BIM – building information modelling – is one of the hot topics of the moment for the construction world. There is a great deal of activity going on in the consultancy and engineering sector, much of which is asking whether our industry is ready for the challenges and opportunities that BIM will bring.
Wider uptake of BIM will undoubtedly bring benefits to the construction sector: better sharing of information; compatibility between systems; perhaps fewer misunderstandings between teams.
Fundamentally, this means a closing of gaps between design and construction. By modelling more accurately how design changes impact on real world issues, projects can move more quickly from conception to commissioning.
All of this could lead to significant cost savings and efficiencies. I have seen estimates of savings as high as 40% elimination of unbudgeted change, cost estimation accuracy within 3%, and 10% savings of the contract value.1
The Government Construction Strategy makes clear that BIM is central to improving the delivery of public sector projects. Yet a construction industry driven via BIM will also require a change of operating culture – and with that a new perspective on risk management.
Back in 2008, insurance giants and ACE affiliates Willis highlighted BIM as a game changer in the underwriting environment. BIM will provide challenges to suppliers, clients and the insurance industry because it is not always clear where the risks lie.
This will mean that procurement and contracts will need to be adapted to suit this new environment. The implications of working at full integration will require contractual and insurance requirements to be brought into line with the demands of integrated working.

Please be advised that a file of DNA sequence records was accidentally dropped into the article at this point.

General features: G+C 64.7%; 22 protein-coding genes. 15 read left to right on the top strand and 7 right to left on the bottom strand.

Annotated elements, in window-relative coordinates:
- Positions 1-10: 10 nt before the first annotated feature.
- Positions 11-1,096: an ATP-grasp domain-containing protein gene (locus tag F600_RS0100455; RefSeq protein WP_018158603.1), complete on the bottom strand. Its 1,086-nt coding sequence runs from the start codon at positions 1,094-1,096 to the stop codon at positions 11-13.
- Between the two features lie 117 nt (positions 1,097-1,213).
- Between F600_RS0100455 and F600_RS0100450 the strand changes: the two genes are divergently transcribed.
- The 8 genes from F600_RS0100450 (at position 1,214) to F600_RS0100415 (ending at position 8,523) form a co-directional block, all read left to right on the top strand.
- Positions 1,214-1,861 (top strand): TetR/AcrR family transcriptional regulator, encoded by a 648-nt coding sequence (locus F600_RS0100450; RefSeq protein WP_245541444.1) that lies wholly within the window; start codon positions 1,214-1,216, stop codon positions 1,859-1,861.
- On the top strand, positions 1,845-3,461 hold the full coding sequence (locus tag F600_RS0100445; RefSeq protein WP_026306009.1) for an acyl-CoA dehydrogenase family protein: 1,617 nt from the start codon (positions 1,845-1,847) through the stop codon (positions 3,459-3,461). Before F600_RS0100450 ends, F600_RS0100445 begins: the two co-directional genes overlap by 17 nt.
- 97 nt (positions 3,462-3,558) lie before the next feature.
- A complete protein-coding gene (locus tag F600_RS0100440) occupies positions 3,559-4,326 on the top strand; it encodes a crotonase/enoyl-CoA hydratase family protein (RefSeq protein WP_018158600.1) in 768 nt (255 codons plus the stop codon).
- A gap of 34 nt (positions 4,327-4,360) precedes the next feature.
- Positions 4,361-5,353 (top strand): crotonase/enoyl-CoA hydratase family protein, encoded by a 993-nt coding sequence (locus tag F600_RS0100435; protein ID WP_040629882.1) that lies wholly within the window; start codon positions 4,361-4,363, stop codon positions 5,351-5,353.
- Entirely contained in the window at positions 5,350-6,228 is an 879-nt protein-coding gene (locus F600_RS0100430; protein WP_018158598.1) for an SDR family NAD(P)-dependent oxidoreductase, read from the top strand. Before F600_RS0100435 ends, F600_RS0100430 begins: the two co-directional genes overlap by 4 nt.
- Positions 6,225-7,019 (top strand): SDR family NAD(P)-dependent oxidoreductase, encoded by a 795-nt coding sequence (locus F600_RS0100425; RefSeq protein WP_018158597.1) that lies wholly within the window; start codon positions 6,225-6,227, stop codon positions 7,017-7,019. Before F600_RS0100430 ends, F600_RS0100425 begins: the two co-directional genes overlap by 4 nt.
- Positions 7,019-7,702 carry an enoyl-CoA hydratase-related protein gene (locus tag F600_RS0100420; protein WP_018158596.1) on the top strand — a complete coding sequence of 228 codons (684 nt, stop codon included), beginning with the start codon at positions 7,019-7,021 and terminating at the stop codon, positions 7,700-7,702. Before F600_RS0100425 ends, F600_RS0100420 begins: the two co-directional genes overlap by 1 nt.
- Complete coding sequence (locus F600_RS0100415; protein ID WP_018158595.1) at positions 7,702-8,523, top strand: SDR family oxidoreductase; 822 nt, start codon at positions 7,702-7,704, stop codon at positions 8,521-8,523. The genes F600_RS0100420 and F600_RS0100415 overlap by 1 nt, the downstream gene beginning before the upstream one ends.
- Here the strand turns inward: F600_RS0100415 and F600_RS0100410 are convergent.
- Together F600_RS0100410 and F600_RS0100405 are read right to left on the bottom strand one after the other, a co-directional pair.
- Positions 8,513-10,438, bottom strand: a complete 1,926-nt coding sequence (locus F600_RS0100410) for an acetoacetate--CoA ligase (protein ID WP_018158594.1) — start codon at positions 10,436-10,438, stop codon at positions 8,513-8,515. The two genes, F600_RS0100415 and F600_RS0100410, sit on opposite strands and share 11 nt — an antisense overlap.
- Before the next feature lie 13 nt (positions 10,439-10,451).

For the construction sector, this implies greater transparency and a greater sense of shared responsibility. No longer will suppliers be able to sit within their traditional domains; we will all be in it together.
There will also need to be work on capacity building, education and skills within the supply chain. New professional protocols will need to be established – perhaps leading to a challenge to the existing structure of the supply chain.
To think in terms of consultants versus contractors would therefore be a recipe for failure. This was spelt out by Paul Morrell earlier this year: “If you think this is a race between institutions then you’re in the wrong sport”.2
As a report to the Government Construction Clients Board in March this year made clear, a realistic programme for change will be required to realise the benefits of BIM while managing the risks.
ACE sees BIM as a topic of great importance. If embedded correctly, it has great potential to drive efficiencies and improve risk management in construction – which will be of great benefit to all of us.
Just as social media is transforming the way we communicate, do business and live our lives, so too will BIM transform the way the construction industry delivers. BIM has to be market-driven. It is not for government to tell us how BIM should be done – it is for industry to push the boundaries of what can be achieved.
1 Stanford University Center for Integrated Facilities Engineering (2007)
2 NBS press release, 13 May 2011. Paul Morrell dismisses talk of a BIM race and ramps up call for ‘irresistible’ integration. www.thenbs.com